A Seattle pharmacist gives Jennifer Haller the first shot in the first-stage safety study clinical trial of a potential vaccine for coronavirus on March 16, 2020.
Ted S. Warren/AP
We’re all holding our breath for a coronavirus vaccine — for the day everyone can line up, get a shot, and then finally return to life as normal.
But there are many problems with that vision, a primary one being: We’re all going to need more than one shot.
Research is coalescing around the idea that coronavirus antibodies dissipate after a period of weeks or months. Although our immune systems have more than just that one line of defense, those findings suggest that our immunity to the virus — whether generated in response to an infection or as the result of a vaccine — might be similarly transient.
Because the efficacy of a vaccine hinges on its ability to prompt the body to generate antibodies that protect you from future infection, it’s likely that people will need two doses of a coronavirus vaccine a few weeks apart for it to be effective.
Some experts suggest we then may need to get regularly revaccinated.
“If immunity does turn out to be fleeting,” disease ecologist Marm Kilpatrick told Business Insider, “we’ll need a plan of a vaccination plus a booster, or revaccination at periodic intervals.”
Leading drugmakers are already planning on a 2-dose vaccine regimen
Countless vaccines, like the one that protects against measles, mumps, and rubella, require back-to-back doses.
Some companies leading the coronavirus vaccine race are giving trial participants two shots three weeks apart. Pfizer is one of those: Early data showed that a two-dose regimen boosted the immune system response, with Pfizer researchers observing the highest level of neutralizing antibodies one week after the participants’ second dose.
Moderna’s clinical trial involves giving participants two shots four weeks apart; AstraZeneca’s ongoing trial, meanwhile, is testing outcomes from both a single vaccine dose and two doses given one month apart.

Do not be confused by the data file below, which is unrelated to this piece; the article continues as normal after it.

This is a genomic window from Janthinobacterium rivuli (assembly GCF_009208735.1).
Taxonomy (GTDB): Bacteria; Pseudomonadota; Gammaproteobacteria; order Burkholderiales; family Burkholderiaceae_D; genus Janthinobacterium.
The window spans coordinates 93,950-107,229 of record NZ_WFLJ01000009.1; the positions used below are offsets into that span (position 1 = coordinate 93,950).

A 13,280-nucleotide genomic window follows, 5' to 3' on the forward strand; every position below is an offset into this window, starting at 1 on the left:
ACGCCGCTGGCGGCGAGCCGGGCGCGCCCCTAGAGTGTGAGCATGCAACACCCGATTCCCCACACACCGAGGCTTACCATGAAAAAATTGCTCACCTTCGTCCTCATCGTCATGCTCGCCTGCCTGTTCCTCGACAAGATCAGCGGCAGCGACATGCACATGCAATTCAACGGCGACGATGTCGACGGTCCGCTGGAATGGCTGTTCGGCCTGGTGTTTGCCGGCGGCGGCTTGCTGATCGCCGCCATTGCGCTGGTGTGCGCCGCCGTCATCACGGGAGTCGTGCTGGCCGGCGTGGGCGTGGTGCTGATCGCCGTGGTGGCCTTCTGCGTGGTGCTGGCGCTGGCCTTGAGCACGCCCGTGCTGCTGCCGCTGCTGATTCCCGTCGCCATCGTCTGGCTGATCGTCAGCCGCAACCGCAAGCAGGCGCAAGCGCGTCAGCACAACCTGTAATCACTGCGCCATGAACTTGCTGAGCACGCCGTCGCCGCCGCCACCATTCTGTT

The first patient enrolled in Pfizer’s coronavirus vaccine clinical trial at the University of Maryland School of Medicine in Baltimore, receives an injection, May 4, 2020.
University of Maryland School of Medicine/AP Photo
“This is probably going to be a two-series vaccine, which is not the end of the world. But it certainly would be far more convenient for it to be a single dose,” Christopher Gill, an infectious disease researcher, told WBUR.
But it could be challenging for healthcare systems around the world to ensure that people come back for that critical second dose.
For example, research shows that less than one-third of young women who choose to get the first shot of human papillomavirus vaccine (HPV) — which primarily targets viruses than cause cervical cancer — return for the remaining two doses to complete the series.
Plus, a double-dose vaccine also requires twice as many vials, syringes, clinic visits, and so on at a time when such resources are already limited.
Then we might need booster shots
After that initial vaccination, regardless of whether it’s one or two doses, regular booster shots might be necessary, too.
Some viruses, like hepatitis A or measles, are a one-and-done deal: once you’re infected (or inoculated), you’re immune for life.
“For human coronaviruses, that’s not the case,” Florian Krammer, a vaccinologist at the Icahn School of Medicine at Mount Sinai, previously told Business Insider. “You can get repeatedly infected once your immunity goes down.”
A tube with a solution containing COVID-19 antibodies.
Scientists haven’t been able to study the new coronavirus long enough to determine how long immunity lasts, and there’s no clinical evidence yet that anyone has been reinfected. But people can get other human coronaviruses (those that cause common colds) time and again.
“After infection with coronaviruses, re-infection with the same virus — though usually mild and only happening in a fraction of people — is possible after a period of months or years,” according to the Mayo Clinic.
But it’s not a deal breaker if people become susceptible to reinfection sometime after the initial shot, Krammer said.
“This happens for a lot of vaccines,” he said. “It’s not a problem. You can get revaccinated.”
That’s what booster shots are for. Your tetanus shot, for example, requires a booster every decade. The question is whether follow-up coronavirus vaccine shots will be needed on a scale of months or years.
Scientists work on a potential vaccine for COVID-19 in Keele, England.
According to Walt Orenstein, a vaccinologist and the former director of the US National Immunization Program, experts won’t know whether boosters will become part of the protocol until the vaccine gets rolled out.
“Once we start seeing vaccine failures increasing, then we can consider booster doses. But we don’t know at this stage whether that will be necessary,” he told Business Insider.
But if it turns out that people need to be revaccinated regularly, that decreases the likelihood that people will get the shots they need to stay protected.
“The more complicated the schedule, the more difficult it is to get people to come in,” Oreinstein said.
State and local officials should start educating Americans now about the importance of getting their required vaccine doses, he added.
“Vaccines don’t save lives, vaccinations save lives. Vaccine doses that stay in vials are 100% ineffective,” he said.
Andy Dunn and Hilary Brueck contributed reporting to this story.
Read the original article on Business Insider